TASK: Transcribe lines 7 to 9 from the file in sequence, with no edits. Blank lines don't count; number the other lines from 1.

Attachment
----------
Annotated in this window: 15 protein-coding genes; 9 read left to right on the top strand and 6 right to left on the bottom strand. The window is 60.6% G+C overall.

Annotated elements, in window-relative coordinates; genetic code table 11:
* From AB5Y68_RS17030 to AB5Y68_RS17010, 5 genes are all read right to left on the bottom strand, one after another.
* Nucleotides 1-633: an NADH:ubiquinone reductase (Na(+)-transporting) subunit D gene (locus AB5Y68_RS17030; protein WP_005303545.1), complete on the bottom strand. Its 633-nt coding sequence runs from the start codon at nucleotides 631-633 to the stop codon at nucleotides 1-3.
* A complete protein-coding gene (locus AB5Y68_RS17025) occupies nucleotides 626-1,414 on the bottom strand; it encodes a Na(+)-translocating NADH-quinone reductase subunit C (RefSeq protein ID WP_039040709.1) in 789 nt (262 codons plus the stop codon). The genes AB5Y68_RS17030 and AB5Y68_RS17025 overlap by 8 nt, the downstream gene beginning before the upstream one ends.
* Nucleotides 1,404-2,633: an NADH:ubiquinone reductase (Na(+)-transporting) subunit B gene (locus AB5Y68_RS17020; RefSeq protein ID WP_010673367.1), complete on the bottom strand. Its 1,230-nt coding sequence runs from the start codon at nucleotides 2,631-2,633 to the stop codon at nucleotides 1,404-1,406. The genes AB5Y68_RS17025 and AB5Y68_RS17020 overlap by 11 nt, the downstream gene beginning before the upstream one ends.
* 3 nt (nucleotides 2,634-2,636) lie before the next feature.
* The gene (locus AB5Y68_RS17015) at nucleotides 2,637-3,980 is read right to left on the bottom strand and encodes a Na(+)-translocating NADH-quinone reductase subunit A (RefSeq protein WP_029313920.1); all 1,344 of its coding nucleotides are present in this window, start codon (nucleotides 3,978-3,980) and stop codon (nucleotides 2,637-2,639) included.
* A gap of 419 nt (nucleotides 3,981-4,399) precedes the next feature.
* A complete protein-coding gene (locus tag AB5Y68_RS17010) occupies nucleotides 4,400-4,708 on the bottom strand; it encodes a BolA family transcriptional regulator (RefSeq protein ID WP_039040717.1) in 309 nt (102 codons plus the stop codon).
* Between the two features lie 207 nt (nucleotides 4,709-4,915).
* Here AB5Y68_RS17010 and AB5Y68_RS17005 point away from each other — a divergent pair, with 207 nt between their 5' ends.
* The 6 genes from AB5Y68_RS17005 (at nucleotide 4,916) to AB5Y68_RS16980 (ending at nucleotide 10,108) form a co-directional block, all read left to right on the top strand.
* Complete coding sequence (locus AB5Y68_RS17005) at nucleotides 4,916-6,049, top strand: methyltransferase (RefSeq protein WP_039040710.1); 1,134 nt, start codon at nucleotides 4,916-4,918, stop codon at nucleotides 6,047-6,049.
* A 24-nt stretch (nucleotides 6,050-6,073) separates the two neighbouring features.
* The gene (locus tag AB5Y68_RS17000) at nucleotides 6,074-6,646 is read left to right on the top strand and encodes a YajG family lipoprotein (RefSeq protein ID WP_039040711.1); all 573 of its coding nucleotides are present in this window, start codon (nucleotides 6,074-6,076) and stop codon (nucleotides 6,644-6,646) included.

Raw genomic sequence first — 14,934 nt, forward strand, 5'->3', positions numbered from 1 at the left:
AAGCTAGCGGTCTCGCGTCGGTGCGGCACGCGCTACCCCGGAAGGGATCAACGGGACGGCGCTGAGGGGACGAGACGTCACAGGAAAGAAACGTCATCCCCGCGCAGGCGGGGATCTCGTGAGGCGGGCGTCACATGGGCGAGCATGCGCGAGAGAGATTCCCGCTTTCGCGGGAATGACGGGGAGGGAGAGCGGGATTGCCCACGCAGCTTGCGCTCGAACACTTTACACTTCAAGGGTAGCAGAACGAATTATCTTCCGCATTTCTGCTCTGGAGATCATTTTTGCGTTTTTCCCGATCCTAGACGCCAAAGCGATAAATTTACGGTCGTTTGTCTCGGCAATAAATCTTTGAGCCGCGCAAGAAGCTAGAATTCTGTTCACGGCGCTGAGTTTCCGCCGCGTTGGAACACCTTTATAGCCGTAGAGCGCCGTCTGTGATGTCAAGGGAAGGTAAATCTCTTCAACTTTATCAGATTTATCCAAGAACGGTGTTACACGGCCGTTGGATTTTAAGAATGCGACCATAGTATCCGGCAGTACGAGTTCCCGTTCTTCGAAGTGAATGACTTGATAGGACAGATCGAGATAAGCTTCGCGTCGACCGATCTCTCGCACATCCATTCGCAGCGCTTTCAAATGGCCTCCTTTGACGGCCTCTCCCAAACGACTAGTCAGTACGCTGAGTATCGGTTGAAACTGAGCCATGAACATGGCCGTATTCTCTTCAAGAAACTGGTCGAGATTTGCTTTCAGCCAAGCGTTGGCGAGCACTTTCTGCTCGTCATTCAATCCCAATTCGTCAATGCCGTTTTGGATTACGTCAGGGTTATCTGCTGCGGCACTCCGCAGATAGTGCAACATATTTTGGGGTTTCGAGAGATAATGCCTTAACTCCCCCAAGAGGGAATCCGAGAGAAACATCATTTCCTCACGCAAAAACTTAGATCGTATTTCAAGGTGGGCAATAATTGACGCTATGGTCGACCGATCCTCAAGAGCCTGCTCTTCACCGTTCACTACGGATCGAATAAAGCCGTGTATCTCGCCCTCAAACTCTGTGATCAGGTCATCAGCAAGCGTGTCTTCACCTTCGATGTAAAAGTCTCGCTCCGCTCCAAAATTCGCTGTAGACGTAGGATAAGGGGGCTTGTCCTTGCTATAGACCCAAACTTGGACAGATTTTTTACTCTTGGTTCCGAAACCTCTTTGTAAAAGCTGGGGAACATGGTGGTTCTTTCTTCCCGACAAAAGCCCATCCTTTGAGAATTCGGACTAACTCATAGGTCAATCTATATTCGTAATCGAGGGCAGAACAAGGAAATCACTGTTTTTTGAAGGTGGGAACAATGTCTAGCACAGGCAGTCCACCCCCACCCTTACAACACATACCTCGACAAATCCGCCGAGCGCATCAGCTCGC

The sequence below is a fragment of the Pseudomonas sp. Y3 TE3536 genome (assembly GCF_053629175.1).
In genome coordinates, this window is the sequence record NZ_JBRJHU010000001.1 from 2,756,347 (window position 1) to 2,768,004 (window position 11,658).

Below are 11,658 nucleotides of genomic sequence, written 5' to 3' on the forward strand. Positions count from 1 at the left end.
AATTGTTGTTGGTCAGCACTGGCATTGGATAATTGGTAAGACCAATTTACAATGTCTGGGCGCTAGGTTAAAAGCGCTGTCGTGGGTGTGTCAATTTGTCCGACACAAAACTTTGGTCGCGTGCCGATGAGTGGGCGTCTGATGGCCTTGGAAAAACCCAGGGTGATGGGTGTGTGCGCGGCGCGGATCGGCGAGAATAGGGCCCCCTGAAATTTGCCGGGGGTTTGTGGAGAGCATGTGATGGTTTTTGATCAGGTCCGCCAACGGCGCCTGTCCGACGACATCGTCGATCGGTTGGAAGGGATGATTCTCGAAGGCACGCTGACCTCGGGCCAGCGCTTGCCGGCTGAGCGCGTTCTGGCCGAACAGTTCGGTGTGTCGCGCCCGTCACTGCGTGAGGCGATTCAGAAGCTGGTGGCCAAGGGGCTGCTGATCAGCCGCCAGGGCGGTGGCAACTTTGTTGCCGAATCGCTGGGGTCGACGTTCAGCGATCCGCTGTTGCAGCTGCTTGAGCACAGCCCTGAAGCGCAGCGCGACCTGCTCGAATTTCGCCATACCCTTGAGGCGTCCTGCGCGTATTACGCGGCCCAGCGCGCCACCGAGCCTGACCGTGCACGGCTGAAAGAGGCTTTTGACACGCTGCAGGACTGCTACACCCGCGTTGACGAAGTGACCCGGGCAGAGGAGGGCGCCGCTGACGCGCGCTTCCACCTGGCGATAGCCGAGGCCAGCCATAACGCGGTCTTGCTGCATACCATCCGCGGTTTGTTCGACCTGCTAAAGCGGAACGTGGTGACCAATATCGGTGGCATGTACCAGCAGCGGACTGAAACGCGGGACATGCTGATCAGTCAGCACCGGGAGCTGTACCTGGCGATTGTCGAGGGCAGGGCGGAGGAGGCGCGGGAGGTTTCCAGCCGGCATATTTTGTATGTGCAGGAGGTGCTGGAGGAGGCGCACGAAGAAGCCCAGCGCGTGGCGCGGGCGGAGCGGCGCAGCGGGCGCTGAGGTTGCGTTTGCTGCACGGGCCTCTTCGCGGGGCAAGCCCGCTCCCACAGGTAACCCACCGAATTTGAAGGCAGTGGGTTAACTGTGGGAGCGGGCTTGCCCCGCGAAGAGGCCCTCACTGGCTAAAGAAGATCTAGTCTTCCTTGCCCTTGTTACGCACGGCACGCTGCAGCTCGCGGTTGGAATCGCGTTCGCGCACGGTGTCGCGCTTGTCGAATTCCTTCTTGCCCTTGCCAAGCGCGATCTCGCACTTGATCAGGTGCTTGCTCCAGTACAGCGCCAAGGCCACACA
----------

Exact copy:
* 3 nt (nucleotides 2,634-2,636) lie before the next feature.
* The gene (locus AB5Y68_RS17015) at nucleotides 2,637-3,980 is read right to left on the bottom strand and encodes a Na(+)-translocating NADH-quinone reductase subunit A (RefSeq protein WP_029313920.1); all 1,344 of its coding nucleotides are present in this window, start codon (nucleotides 3,978-3,980) and stop codon (nucleotides 2,637-2,639) included.
* A gap of 419 nt (nucleotides 3,981-4,399) precedes the next feature.